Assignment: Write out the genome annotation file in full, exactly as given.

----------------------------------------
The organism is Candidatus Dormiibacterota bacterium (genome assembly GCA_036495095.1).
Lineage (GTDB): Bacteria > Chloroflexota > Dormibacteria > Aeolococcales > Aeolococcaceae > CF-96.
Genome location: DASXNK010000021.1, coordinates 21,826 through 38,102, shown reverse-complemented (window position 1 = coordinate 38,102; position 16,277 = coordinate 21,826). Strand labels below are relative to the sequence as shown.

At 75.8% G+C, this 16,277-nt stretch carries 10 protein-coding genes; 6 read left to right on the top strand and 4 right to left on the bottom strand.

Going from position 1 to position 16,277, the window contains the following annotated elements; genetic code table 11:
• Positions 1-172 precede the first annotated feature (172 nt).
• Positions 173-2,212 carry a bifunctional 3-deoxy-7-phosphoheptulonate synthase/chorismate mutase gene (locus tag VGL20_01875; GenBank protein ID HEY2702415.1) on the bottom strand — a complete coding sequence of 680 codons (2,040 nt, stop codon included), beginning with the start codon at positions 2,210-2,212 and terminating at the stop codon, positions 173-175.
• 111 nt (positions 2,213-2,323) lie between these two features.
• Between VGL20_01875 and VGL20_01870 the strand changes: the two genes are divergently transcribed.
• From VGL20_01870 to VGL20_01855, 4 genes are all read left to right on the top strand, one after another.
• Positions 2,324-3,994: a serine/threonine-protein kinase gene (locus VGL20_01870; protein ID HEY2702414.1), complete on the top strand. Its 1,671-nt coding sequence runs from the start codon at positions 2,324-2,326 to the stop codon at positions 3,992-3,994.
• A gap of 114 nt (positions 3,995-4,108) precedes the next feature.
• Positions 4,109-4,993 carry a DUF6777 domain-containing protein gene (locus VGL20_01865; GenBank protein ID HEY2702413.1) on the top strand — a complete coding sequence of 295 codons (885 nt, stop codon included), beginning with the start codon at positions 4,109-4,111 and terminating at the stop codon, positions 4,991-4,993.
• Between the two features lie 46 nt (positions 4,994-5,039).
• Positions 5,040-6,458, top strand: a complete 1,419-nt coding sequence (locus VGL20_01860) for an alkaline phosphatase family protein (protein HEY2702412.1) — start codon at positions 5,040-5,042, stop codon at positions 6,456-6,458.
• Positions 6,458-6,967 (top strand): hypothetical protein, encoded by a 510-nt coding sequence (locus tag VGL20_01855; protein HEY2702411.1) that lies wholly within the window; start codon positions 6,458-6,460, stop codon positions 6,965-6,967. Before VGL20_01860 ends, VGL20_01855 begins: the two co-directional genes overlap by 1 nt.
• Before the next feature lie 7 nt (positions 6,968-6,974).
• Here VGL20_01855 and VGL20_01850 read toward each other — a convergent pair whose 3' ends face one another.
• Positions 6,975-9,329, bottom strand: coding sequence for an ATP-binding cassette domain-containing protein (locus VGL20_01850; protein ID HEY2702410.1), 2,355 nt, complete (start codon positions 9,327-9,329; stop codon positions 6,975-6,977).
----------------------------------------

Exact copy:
The organism is Candidatus Dormiibacterota bacterium (genome assembly GCA_036495095.1).
Lineage (GTDB): Bacteria > Chloroflexota > Dormibacteria > Aeolococcales > Aeolococcaceae > CF-96.
Genome location: DASXNK010000021.1, coordinates 21,826 through 38,102, shown reverse-complemented (window position 1 = coordinate 38,102; position 16,277 = coordinate 21,826). Strand labels below are relative to the sequence as shown.

At 75.8% G+C, this 16,277-nt stretch carries 10 protein-coding genes; 6 read left to right on the top strand and 4 right to left on the bottom strand.

Going from position 1 to position 16,277, the window contains the following annotated elements; genetic code table 11:
• Positions 1-172 precede the first annotated feature (172 nt).
• Positions 173-2,212 carry a bifunctional 3-deoxy-7-phosphoheptulonate synthase/chorismate mutase gene (locus tag VGL20_01875; GenBank protein ID HEY2702415.1) on the bottom strand — a complete coding sequence of 680 codons (2,040 nt, stop codon included), beginning with the start codon at positions 2,210-2,212 and terminating at the stop codon, positions 173-175.
• 111 nt (positions 2,213-2,323) lie between these two features.
• Between VGL20_01875 and VGL20_01870 the strand changes: the two genes are divergently transcribed.
• From VGL20_01870 to VGL20_01855, 4 genes are all read left to right on the top strand, one after another.
• Positions 2,324-3,994: a serine/threonine-protein kinase gene (locus VGL20_01870; protein ID HEY2702414.1), complete on the top strand. Its 1,671-nt coding sequence runs from the start codon at positions 2,324-2,326 to the stop codon at positions 3,992-3,994.
• A gap of 114 nt (positions 3,995-4,108) precedes the next feature.
• Positions 4,109-4,993 carry a DUF6777 domain-containing protein gene (locus VGL20_01865; GenBank protein ID HEY2702413.1) on the top strand — a complete coding sequence of 295 codons (885 nt, stop codon included), beginning with the start codon at positions 4,109-4,111 and terminating at the stop codon, positions 4,991-4,993.
• Between the two features lie 46 nt (positions 4,994-5,039).
• Positions 5,040-6,458, top strand: a complete 1,419-nt coding sequence (locus VGL20_01860) for an alkaline phosphatase family protein (protein HEY2702412.1) — start codon at positions 5,040-5,042, stop codon at positions 6,456-6,458.
• Positions 6,458-6,967 (top strand): hypothetical protein, encoded by a 510-nt coding sequence (locus tag VGL20_01855; protein HEY2702411.1) that lies wholly within the window; start codon positions 6,458-6,460, stop codon positions 6,965-6,967. Before VGL20_01860 ends, VGL20_01855 begins: the two co-directional genes overlap by 1 nt.
• Before the next feature lie 7 nt (positions 6,968-6,974).
• Here VGL20_01855 and VGL20_01850 read toward each other — a convergent pair whose 3' ends face one another.
• Positions 6,975-9,329, bottom strand: coding sequence for an ATP-binding cassette domain-containing protein (locus VGL20_01850; protein ID HEY2702410.1), 2,355 nt, complete (start codon positions 9,327-9,329; stop codon positions 6,975-6,977).